In recent weeks, we have seen horrific scenes of pain, hopelessness and death on our social media timelines. We witnessed people collecting body parts of young men who had been bombed to pieces, and we saw images of grieving mothers, hands reaching towards the skies, mourning next to the coffins of their sons. Many Pakistanis might assume the described place is Palestine, understandable given the lack of mainstream media coverage. However, sadly, we are referring to Balochistan, or more precisely, just one district within it, Kech.

A few weeks ago, the paramilitary Frontier Corps (FC) claimed the lives of three individuals from the same family, asserting they died due to an explosion. In reality, these were individuals who had been missing since being abducted by the FC last year and had been in their custody ever since. According to the Human Rights Council of Balochistan, “On November 13, the police brought three bodies to the Hoshap police station in district Kech, claiming they were victims of a car explosion. Later on, the deceased were identified as two brothers, Adil son of Assa, Shahjan son of Assa, and Nabi Bakhsh. All of them were students and forcibly disappeared persons who were already in the forces’ custody.”

Just last week, the police’s Counter-Terrorism Department (CTD) reported the killing of four more young men — Balach Maula Bakhsh, Shakoor Noor Jan, Saifullah Ummed, and Abdul Wadood — in an encounter. However, multiple human rights and media reports confirm that all four of them had been in the CTD’s custody. The authorities just decided to murder them. Balach had even been officially presented before a judge in Turbat on November 21, who handed him over to the CTD on a 10-day remand. Yet, the CTD claimed he ambushed them a couple of days later, justifying his killing.

The tragic reality is that Baloch lives and deaths seem to carry little weight. One of the world’s largest and most well funded armies disregards its own laws, subjecting Balochistan to extrajudicial killings, and this receives limited attention in Pakistan’s mainstream landscape. The mainstream perception might consider the killing of Baloch civilians an inevitable consequence of a two-decade-long insurgency in the region, granting the army free rein to use brute force in what it terms as suppressing the insurgency. However, Pakistan’s ruling elites have forgotten that history shows military might alone cannot quell a people’s struggle for freedom.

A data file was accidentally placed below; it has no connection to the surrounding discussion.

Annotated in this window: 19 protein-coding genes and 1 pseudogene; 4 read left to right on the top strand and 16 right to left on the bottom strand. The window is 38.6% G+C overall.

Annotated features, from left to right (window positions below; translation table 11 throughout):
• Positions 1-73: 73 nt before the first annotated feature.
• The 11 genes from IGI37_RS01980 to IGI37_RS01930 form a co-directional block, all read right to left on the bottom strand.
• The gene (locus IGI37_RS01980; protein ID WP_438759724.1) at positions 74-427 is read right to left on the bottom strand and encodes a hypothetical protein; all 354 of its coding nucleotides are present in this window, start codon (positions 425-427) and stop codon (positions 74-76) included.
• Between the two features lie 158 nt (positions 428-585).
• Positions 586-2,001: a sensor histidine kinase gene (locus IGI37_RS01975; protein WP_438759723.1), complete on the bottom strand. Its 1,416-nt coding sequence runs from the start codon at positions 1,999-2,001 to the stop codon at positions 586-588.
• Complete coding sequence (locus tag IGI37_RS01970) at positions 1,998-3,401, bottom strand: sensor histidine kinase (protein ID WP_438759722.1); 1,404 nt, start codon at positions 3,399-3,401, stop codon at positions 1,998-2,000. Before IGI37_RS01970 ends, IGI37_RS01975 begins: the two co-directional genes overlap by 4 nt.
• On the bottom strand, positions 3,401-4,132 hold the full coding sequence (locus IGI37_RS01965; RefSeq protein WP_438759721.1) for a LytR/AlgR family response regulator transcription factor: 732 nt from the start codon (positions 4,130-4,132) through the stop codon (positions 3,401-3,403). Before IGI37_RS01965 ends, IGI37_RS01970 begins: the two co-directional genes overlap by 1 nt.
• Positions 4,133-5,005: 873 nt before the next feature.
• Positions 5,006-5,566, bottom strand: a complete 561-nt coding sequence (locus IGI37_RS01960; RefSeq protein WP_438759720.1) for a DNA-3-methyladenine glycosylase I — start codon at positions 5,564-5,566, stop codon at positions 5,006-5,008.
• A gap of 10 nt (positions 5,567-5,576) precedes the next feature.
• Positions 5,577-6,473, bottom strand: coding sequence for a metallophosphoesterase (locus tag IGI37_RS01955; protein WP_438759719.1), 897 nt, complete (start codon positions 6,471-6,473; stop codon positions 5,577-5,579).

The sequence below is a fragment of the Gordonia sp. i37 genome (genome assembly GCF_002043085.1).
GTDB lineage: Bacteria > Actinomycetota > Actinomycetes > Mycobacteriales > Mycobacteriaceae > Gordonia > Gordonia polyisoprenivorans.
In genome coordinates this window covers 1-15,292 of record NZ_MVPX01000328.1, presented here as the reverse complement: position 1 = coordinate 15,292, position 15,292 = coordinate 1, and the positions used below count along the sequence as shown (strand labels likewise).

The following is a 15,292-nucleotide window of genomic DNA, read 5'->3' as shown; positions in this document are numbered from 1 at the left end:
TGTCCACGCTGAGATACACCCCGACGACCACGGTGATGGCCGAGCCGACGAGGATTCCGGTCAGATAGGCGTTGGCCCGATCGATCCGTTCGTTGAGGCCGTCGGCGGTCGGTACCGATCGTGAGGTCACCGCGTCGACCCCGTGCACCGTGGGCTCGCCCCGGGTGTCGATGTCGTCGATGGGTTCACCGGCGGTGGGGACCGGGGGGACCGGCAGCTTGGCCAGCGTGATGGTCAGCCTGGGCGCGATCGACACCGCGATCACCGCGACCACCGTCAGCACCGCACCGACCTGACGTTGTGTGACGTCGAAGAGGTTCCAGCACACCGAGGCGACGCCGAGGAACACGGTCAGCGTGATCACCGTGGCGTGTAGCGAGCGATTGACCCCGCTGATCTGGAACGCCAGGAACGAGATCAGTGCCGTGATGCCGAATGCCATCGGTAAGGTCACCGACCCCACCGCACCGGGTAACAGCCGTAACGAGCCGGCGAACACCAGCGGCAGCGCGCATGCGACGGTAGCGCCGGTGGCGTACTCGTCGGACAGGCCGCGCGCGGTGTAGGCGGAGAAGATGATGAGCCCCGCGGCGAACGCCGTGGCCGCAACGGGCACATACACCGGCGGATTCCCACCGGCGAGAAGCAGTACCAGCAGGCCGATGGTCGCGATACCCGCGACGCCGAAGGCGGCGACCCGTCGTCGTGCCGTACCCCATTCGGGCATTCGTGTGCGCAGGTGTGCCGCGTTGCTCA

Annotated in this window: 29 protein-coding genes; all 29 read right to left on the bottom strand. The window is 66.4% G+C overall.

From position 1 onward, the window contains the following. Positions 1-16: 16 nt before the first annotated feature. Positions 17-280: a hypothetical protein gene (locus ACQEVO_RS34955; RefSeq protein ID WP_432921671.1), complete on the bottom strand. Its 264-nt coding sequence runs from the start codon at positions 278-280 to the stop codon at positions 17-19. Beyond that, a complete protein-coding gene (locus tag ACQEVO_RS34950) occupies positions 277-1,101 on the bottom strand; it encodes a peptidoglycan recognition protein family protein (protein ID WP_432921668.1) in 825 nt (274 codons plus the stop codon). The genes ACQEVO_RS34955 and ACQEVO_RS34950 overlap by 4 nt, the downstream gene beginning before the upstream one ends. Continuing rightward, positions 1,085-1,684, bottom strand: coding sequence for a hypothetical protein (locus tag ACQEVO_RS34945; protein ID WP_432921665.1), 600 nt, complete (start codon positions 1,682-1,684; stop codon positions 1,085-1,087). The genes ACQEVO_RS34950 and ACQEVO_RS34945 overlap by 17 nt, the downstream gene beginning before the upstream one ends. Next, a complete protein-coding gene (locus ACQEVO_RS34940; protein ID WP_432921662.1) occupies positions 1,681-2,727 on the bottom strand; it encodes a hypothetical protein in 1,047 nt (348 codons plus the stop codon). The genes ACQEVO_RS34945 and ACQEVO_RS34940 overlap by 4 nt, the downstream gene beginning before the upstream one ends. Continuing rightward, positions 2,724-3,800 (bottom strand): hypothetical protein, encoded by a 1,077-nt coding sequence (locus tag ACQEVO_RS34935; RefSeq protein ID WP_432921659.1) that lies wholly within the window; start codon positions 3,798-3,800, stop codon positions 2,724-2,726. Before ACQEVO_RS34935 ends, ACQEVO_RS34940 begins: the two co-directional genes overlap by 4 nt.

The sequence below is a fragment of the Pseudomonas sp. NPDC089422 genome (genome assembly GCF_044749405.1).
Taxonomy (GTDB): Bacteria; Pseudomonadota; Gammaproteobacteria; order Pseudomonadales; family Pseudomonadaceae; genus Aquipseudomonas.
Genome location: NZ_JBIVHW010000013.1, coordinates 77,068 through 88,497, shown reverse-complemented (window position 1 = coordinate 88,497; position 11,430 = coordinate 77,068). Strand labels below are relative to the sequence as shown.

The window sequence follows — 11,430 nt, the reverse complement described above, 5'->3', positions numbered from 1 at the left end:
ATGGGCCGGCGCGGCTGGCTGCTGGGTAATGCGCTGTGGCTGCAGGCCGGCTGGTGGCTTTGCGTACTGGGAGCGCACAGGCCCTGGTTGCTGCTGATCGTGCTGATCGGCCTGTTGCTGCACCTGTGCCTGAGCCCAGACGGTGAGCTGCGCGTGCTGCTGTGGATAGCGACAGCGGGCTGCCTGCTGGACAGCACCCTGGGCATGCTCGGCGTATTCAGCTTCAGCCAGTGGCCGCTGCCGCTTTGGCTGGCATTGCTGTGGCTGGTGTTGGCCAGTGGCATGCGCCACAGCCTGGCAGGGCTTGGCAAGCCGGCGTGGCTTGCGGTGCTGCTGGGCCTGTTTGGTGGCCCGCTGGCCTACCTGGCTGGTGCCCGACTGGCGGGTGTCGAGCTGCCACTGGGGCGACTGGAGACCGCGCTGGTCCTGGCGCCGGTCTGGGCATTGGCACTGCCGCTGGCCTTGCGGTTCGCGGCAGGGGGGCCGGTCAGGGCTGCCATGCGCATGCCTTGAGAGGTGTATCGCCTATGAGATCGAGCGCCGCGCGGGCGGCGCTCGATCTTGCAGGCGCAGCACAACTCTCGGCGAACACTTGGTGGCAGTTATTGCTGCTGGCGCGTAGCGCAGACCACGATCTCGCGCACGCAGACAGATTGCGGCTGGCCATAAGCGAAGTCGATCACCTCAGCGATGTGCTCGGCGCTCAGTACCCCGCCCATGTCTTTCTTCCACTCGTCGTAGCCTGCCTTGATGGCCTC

Pakistan’s leadership needs to understand that state violence is not the solution to the Balochistan question. Over the past decade and a half, the army and the Inter-Services Intelligence have engaged in abductions and killings of Baloch individuals from various walks of life. The FC abducted political leader Chairman Ghulam Mohammad Baloch in 2009, and dumped his body after murdering him. Intellectual and Balochistan University lecturer Saba Dashtiari was shot dead in Quetta in broad daylight. Student activist Qambar Chakar was abducted twice, with his mutilated body left on a roadside during the second abduction. Thousands remain ‘missing’ to this day. Many young Baloch men, born mostly at the turn of the century, have felt they have no other option but to turn to armed resistance, influenced by the images of sisters holding posters of their abducted brothers, the bodies of missing persons dumped on roadsides, and mothers mourning near the bleeding bodies of their sons, shot dead by FC soldiers. Such images leave lasting scars on one’s memory, and tragically, we now witness these images on a weekly basis.

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